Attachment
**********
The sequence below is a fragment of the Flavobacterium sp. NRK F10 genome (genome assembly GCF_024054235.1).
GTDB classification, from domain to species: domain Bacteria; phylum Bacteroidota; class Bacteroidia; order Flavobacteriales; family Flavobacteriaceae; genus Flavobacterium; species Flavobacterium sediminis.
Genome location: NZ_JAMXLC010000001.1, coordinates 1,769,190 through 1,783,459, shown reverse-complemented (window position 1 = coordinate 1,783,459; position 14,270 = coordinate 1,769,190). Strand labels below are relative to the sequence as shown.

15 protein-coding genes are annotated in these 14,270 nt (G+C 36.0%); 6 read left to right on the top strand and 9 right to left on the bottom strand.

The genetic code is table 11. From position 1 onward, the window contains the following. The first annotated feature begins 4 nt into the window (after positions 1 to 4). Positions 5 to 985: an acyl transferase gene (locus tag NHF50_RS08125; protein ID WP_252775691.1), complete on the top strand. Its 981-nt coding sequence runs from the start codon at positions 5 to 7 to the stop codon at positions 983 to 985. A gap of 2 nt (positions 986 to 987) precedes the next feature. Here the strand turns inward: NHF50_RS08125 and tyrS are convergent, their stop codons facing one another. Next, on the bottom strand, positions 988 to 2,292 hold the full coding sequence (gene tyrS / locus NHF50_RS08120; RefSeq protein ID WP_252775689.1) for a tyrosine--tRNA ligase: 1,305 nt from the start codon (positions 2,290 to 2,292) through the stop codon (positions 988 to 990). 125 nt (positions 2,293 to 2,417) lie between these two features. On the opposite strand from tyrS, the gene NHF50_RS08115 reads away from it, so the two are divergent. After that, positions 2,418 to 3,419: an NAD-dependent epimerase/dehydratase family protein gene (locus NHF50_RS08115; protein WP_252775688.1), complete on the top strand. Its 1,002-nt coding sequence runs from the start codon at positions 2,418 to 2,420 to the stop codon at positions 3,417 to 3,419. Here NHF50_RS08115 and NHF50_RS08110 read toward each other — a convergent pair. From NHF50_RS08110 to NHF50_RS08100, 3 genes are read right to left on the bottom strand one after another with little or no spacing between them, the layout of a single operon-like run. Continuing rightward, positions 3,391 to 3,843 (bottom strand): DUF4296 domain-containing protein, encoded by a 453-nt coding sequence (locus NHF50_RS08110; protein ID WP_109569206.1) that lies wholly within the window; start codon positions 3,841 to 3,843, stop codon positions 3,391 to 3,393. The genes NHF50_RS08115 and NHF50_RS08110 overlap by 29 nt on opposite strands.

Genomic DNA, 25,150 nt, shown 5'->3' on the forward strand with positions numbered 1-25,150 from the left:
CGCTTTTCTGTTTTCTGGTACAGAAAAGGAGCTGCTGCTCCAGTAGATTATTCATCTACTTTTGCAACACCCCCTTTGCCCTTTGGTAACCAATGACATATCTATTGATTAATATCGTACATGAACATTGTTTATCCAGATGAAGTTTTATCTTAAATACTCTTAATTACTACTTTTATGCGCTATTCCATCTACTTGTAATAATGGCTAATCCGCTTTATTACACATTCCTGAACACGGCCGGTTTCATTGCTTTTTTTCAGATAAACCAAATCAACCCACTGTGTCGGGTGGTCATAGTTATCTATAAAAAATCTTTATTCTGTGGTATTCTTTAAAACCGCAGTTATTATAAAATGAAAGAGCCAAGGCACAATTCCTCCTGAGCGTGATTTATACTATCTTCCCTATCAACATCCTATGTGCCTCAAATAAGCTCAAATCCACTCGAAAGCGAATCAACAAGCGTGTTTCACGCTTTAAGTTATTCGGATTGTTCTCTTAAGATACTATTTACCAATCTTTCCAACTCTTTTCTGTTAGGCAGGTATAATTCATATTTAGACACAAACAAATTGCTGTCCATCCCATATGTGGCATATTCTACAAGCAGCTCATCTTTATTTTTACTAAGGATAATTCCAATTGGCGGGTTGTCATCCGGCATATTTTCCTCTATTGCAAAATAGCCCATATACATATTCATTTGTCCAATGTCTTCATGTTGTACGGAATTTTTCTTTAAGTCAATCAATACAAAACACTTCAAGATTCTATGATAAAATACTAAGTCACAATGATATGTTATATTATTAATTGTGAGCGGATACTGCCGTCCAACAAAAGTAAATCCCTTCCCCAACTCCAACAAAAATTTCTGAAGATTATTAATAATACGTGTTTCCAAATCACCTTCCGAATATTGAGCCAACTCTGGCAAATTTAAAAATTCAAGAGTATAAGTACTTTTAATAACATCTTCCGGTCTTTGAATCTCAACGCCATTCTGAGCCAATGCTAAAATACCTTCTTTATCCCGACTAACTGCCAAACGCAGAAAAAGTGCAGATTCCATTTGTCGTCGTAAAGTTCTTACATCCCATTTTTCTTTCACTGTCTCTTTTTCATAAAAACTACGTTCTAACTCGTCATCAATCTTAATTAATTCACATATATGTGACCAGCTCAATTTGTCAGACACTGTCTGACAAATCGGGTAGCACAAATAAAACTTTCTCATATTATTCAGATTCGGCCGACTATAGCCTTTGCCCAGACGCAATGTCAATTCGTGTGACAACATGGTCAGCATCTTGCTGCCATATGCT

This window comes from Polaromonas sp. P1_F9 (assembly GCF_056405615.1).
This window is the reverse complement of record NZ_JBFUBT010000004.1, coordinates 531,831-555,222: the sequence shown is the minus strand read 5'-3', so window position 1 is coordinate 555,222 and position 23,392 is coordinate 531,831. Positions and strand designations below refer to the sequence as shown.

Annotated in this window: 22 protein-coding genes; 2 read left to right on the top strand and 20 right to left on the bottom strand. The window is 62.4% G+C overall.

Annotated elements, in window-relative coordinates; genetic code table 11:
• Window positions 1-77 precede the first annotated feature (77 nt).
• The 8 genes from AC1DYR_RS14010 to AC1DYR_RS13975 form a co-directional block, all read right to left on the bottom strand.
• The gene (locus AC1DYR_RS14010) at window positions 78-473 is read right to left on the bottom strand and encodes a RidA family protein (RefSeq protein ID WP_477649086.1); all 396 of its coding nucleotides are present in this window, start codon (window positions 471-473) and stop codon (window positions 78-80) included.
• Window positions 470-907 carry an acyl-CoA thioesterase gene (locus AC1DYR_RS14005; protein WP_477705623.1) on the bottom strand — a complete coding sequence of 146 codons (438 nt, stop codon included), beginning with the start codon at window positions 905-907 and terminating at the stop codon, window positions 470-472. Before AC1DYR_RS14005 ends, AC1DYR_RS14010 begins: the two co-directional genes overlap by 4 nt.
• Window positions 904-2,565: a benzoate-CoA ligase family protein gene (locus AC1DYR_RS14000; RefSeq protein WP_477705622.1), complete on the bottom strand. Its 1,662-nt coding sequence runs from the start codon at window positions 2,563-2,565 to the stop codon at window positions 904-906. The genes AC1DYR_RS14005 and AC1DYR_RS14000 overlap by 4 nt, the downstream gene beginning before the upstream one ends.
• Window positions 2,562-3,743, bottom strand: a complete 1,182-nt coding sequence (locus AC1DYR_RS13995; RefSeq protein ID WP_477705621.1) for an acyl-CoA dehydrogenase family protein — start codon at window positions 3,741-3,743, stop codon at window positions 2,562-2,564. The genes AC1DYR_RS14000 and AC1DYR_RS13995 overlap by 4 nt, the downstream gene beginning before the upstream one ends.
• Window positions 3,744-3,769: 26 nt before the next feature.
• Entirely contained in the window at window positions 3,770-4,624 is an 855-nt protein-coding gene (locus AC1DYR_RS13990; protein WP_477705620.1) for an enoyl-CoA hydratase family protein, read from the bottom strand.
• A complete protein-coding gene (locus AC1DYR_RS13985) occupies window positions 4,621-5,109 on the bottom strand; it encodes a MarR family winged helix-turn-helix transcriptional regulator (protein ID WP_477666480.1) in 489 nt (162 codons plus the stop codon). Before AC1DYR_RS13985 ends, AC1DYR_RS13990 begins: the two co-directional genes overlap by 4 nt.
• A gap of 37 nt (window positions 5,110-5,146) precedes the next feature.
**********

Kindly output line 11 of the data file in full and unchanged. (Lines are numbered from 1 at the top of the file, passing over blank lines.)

Annotated elements, in window-relative coordinates; genetic code table 11: